The name “Nakusa” belonged to over 200 Indian girls. This name translates as “Unwanted” in the Marathi language of western Maharashtra state. However, a program in the district of Satara set out to change at least 150 of these girls’ names in order to unweave the gender bias.

Females are often considered less important or valuable in families, particularly in poorer areas, due to the dowry that must be paid when they marry. Favoritism toward boys has led to an increase in abortions of female fetuses in India. Even further, there is a missing population of women, as baby girls are sometimes killed or neglected. Boys, on the other hand, are viewed as heirs.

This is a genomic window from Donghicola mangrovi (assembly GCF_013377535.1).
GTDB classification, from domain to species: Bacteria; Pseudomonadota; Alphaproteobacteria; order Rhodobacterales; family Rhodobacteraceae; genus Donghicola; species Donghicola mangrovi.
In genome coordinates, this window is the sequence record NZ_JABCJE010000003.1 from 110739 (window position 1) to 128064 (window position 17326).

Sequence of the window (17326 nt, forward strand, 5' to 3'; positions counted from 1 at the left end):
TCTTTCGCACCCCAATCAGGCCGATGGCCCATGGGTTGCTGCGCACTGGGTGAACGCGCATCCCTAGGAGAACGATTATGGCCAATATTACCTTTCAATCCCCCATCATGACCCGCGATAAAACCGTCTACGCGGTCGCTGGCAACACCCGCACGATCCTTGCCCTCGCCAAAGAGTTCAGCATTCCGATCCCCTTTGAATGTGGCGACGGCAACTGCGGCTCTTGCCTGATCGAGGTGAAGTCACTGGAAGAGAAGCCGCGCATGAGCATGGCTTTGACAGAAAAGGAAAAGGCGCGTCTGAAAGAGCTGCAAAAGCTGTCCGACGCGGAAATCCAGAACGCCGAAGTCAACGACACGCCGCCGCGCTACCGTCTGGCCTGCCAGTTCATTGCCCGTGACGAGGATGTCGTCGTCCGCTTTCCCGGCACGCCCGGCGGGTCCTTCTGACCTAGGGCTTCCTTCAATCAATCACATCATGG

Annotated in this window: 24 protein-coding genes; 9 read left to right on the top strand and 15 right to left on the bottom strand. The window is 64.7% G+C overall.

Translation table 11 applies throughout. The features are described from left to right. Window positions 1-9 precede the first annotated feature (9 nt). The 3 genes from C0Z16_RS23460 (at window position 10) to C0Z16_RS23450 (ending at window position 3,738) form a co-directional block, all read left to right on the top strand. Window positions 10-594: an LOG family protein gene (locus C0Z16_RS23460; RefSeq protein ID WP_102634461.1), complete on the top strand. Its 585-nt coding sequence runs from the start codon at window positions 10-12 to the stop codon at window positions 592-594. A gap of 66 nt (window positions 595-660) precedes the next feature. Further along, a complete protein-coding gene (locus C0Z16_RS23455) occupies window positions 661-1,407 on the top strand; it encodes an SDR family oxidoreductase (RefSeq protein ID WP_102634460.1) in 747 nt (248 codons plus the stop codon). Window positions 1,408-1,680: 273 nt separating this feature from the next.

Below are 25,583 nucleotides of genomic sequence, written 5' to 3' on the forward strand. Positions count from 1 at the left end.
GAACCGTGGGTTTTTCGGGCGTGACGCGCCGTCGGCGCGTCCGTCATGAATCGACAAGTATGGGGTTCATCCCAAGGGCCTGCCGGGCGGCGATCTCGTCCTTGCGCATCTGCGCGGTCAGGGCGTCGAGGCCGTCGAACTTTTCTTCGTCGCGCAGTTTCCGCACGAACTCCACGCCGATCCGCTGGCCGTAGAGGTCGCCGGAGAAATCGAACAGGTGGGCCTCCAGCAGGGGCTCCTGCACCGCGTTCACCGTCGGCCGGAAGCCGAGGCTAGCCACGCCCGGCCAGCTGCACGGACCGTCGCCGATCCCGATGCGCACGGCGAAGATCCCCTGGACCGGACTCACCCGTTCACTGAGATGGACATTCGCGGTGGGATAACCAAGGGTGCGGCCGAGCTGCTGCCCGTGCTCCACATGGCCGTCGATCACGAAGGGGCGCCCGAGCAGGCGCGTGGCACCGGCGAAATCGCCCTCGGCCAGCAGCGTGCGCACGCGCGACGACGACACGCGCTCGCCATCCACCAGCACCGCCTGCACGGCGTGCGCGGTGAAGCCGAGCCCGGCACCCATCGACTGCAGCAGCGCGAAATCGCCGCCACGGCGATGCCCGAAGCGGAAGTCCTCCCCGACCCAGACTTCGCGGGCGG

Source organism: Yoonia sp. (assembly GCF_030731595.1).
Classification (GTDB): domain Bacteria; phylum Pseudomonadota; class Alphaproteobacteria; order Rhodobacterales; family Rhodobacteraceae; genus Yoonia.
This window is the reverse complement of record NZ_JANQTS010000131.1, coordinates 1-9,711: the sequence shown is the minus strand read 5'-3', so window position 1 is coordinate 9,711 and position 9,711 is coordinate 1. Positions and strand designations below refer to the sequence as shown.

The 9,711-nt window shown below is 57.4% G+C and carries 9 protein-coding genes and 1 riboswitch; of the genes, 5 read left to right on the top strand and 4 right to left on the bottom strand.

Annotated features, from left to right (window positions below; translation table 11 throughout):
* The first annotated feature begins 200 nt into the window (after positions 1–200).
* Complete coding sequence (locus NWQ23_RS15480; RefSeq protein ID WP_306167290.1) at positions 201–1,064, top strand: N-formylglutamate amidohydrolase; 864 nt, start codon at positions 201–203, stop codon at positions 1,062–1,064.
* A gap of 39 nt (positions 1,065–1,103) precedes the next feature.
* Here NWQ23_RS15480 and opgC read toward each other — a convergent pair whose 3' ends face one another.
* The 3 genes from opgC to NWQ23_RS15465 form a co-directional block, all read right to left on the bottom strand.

Sudha Kankaria, an activist who runs the local Save Girl Child charity and who has been involved in the renaming project, explained how the name “Nakusa” is just one example of a living prejudice. The name alone helps to instill a feeling of insecurity and low self-esteem in the girls. By allowing the girls a chance to have a new name, there is hope for breaking a vicious cycle.

For more: http://www.france24.com/en/20111021-indian-girls-called-unwanted-get-name-change

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